Paper Mario Is NOT Saving The Folded Toads In The Origami King

While there is no doubt that Mario plays the role of the hero in Paper Mario: The Origami King, some of his actions may be cause for concern. Among the various sidequests Mario undertakes during his journey through the paper-crafted kingdom, one has our mustachioed hero rescuing toads who have been folded in all sorts of precarious ways. But is Mario really saving the toads, or is he taking away their newfound happiness?

Keeping in line with the game’s overarching origami theme, hundreds of toads have been folded up and hidden around the Mushroom Kingdom for Mario to find. Each serves as its own little micro-puzzle for Mario to solve, usually by whacking with his hammer or pulling out of the ground. After rescuing a toad they will usually throw a quick quip Mario’s way and then run on back to Toad Town, but some will voice their distaste towards Mario’s actions and will stand around sulking or attempting to mimic their former state.

Related: Paper Mario: The Origami King Has A Rather Scandalous Easter Egg

In certain instances, Toads have been folded into beautiful butterflies that flutter around freely. Once hit with a hammer they unfold and return the Toad to its original state. Other Toads are hiding underground or are crumpled wads of paper tucked away in a corner. While being a crumpled-up paper ball doesn’t sound like an enjoyable state of being, being able to fly without a care in the world doesn’t sound too bad. And in some cases, the Toads seemingly enter a state of depression when returned to their original forms.

Not all toads want to be saved, and that is okay. While a player may get a sense of accomplishment for saving every folded Toad in the Mushroom Kingdom, it is worth knowing that they are sadder having been saved then when they were folded. Some Toads, specifically the ones that have been folded into butterflies, will express that they wish they were still in their folded forms. But to make matters worse, they will then repeatedly jump up and down, flapping their arms in an attempt to mimic the sensation of flying.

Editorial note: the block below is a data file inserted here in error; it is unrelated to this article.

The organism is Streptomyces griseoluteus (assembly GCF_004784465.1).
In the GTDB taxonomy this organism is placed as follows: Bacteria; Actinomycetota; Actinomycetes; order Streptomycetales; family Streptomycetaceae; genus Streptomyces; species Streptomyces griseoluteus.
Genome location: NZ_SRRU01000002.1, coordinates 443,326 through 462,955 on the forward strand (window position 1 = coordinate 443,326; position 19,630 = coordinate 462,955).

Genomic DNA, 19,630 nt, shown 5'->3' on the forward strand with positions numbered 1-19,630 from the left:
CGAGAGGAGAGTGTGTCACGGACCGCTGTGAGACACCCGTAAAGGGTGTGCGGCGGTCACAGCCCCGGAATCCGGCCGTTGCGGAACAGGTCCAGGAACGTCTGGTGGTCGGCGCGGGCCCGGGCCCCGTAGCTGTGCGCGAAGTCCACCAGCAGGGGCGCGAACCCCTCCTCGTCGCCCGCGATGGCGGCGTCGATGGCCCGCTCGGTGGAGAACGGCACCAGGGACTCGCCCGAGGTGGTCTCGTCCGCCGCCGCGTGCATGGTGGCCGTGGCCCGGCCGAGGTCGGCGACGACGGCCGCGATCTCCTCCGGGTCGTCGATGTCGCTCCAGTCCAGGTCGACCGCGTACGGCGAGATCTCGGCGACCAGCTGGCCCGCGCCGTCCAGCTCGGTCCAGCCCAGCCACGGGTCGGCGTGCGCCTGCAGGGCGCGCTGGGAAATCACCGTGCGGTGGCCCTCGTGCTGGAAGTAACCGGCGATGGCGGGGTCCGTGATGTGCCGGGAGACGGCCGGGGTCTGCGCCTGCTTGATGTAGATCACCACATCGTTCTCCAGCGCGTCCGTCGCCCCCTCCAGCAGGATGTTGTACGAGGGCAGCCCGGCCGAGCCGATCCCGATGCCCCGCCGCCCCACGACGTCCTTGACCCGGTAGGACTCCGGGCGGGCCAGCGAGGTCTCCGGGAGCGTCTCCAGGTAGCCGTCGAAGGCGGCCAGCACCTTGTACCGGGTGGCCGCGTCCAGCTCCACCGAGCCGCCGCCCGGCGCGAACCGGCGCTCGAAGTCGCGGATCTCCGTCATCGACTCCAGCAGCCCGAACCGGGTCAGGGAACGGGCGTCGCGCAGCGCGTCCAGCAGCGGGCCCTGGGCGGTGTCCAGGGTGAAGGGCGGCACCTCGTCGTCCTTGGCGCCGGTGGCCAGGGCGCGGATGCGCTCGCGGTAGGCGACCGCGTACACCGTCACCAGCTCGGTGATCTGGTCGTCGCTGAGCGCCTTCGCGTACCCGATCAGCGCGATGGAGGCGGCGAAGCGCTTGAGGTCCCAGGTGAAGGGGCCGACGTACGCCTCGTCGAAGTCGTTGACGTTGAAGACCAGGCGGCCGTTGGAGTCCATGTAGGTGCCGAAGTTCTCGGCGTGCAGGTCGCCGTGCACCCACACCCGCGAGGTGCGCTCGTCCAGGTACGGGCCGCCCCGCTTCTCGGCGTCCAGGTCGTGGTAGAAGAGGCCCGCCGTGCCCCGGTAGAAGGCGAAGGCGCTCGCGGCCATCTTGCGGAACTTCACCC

Imagine the feeling of waking up from a really good dream and instantly realizing none of it was real. That feeling of loss is sad, but is quickly gotten over because it was never real to begin with. When a Toad is taken from their folded state of euphoria and returned to the mundane reality of being a Toad, they experience that same sadness. The difference is that they aren’t waking up from a dream. They are having their new and better reality taken from them, and have to live knowing they once had something better.

Sadly, for the player, it is impossible to gauge which Toads want to be saved, and which want to be left to their own folded devices. The only way to know for sure which state of being they prefer is to rescue them. They will then tell Mario what they think of his actions, but by then it is already too late. This puts Mario in a catch-22 of sorts, as he can choose to save everyone and leave some Toads depressed, or save no one, leaving some folded Toads to live their best lives… unless.

There is a third option for only those who are truly dedicated to the betterment of the livelihood of all Toads. A player could go through and rescue every Toad, documenting their responses and mapping out which Toads want to be saved and which prefer to stay folded. Then, by wiping that save file, it would act as a reset, as if that timeline never happened. The player could then use their newfound knowledge to rescue the Toads that wish to be saved and leave the ones that do not. Then, and only then, would a player be able to claim that they have truly saved Toad-kind.

Next: Paper Mario’s Lack Of Original Characters Due To Weird Nintendo Policy

Paper Mario: The Origami King is available now on Nintendo Switch.

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